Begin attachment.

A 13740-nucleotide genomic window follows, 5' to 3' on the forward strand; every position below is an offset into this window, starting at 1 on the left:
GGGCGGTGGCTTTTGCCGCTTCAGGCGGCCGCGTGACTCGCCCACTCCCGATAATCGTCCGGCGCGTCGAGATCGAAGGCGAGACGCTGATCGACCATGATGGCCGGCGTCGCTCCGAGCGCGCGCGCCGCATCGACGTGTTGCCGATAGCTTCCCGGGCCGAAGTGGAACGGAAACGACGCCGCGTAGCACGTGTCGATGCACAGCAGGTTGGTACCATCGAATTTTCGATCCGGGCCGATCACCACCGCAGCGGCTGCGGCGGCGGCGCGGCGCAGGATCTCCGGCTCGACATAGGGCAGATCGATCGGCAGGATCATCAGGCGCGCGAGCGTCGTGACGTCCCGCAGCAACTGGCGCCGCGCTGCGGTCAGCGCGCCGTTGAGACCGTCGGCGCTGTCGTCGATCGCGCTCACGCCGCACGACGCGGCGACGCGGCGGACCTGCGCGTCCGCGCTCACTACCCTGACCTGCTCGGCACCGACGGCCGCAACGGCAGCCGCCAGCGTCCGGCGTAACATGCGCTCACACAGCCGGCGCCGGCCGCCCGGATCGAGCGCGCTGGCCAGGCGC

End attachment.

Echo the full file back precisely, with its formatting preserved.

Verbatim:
A 13740-nucleotide genomic window follows, 5' to 3' on the forward strand; every position below is an offset into this window, starting at 1 on the left:
GGGCGGTGGCTTTTGCCGCTTCAGGCGGCCGCGTGACTCGCCCACTCCCGATAATCGTCCGGCGCGTCGAGATCGAAGGCGAGACGCTGATCGACCATGATGGCCGGCGTCGCTCCGAGCGCGCGCGCCGCATCGACGTGTTGCCGATAGCTTCCCGGGCCGAAGTGGAACGGAAACGACGCCGCGTAGCACGTGTCGATGCACAGCAGGTTGGTACCATCGAATTTTCGATCCGGGCCGATCACCACCGCAGCGGCTGCGGCGGCGGCGCGGCGCAGGATCTCCGGCTCGACATAGGGCAGATCGATCGGCAGGATCATCAGGCGCGCGAGCGTCGTGACGTCCCGCAGCAACTGGCGCCGCGCTGCGGTCAGCGCGCCGTTGAGACCGTCGGCGCTGTCGTCGATCGCGCTCACGCCGCACGACGCGGCGACGCGGCGGACCTGCGCGTCCGCGCTCACTACCCTGACCTGCTCGGCACCGACGGCCGCAACGGCAGCCGCCAGCGTCCGGCGTAACATGCGCTCACACAGCCGGCGCCGGCCGCCCGGATCGAGCGCGCTGGCCAGGCGC